Five local members of the Seniors and Law Enforcement Together (S.A.L.T.) group spent Monday being trained in order to be able to present to other older adults in the community about elder abuse.
“We wanted it to be a peer-led presentation,” noted Cst. Anne McCoy, the local OPP’s community services officer, who is a member of the coalition.
“It was part of the strategic planning, so we decided to start the process with peer-led elder abuse awareness,” she explained.
They learned about resources and services available at organizations here, such as the Rainy River District Social Services Administration Board, District Mental Health Services for Older Adults Program, and Rainy River District Victim Services Program.
For example, those being trained heard that the Older Adults Program, which serves seniors with serious mental illness, including Alzheimer’s Disease or a related dementia, provided service to 788 individuals throughout the district from March 1, 2010 to April 30, 2011, which they found to be a very high number.
“And it’s only going to get worse,” they were told.
They learned it’s important for seniors to exercise both their body and mind, as well as taking supplements, such as vitamin D, as preventive measures to stay healthy.
“It’s also good to volunteer because it gives people a purpose,” reasoned S.A.L.T. co-chair Robert Schulz.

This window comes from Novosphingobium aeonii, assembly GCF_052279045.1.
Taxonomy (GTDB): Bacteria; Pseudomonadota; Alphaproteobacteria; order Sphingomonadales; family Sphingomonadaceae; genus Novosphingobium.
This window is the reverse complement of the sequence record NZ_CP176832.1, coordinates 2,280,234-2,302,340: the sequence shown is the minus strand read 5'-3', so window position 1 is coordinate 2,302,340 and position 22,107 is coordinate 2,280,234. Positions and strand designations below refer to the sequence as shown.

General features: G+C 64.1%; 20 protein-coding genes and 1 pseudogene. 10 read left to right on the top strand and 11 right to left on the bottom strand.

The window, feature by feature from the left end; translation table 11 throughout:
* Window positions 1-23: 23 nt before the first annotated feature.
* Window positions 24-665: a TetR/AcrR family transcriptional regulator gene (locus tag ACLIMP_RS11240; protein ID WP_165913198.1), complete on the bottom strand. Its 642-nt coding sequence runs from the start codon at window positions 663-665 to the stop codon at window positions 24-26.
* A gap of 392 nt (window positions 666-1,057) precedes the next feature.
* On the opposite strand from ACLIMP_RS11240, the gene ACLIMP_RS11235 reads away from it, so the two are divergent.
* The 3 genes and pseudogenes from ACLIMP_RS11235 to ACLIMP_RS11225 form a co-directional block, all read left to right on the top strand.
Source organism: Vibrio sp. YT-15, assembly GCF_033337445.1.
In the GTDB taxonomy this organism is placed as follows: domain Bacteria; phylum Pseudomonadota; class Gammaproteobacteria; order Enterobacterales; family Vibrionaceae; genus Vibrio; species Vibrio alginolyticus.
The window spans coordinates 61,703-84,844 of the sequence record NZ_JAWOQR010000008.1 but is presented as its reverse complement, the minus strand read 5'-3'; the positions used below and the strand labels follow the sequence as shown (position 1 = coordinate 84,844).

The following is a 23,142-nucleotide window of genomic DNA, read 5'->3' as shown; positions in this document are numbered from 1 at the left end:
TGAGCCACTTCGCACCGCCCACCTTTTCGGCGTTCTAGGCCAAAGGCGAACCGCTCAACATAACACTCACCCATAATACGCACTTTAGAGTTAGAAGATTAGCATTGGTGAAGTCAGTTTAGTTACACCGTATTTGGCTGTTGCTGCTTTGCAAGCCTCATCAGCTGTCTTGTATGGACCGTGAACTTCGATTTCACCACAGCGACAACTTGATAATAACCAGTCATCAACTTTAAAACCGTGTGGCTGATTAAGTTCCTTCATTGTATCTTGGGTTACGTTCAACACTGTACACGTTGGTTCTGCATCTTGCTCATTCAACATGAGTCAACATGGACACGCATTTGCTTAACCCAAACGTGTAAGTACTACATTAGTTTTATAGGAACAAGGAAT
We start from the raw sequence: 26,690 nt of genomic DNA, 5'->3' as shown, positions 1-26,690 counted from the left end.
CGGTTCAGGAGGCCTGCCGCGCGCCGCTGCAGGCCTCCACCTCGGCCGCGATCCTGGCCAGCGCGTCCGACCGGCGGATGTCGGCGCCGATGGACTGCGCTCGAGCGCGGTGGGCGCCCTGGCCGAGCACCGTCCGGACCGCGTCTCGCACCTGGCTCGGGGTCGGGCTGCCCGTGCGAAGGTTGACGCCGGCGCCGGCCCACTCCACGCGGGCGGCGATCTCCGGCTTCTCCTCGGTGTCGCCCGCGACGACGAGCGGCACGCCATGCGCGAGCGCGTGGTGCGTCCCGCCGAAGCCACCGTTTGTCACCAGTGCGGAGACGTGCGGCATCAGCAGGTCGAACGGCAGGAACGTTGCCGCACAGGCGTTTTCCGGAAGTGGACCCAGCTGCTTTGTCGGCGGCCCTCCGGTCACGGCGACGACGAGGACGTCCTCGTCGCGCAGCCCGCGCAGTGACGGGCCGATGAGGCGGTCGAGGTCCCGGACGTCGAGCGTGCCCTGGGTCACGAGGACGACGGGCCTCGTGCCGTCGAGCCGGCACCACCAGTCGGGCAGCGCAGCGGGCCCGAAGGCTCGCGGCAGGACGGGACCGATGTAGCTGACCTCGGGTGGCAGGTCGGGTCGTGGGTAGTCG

The individuals being trained understand there is a need to bring awareness of elder abuse issues to other seniors in the area.
“It’s been very interesting, very eye-opening,” Nell Laur said about the training session.
In the afternoon, the group learned about public speaking and how to create an effective presentation.
They each had a turn to do a hands-on test run of the presentation, which they will present to the S.A.L.T. committee before heading out to the community.
The newly-trained presenters then will head to local manors to spread elder abuse awareness.
In related news, board of education staff are being trained with Level II (Train-the-Trainer) for Restorative Justice so the program can be sustained in the district.
The S.A.L.T. team also will be taught to facilitate restorative justice practices with a Level I training.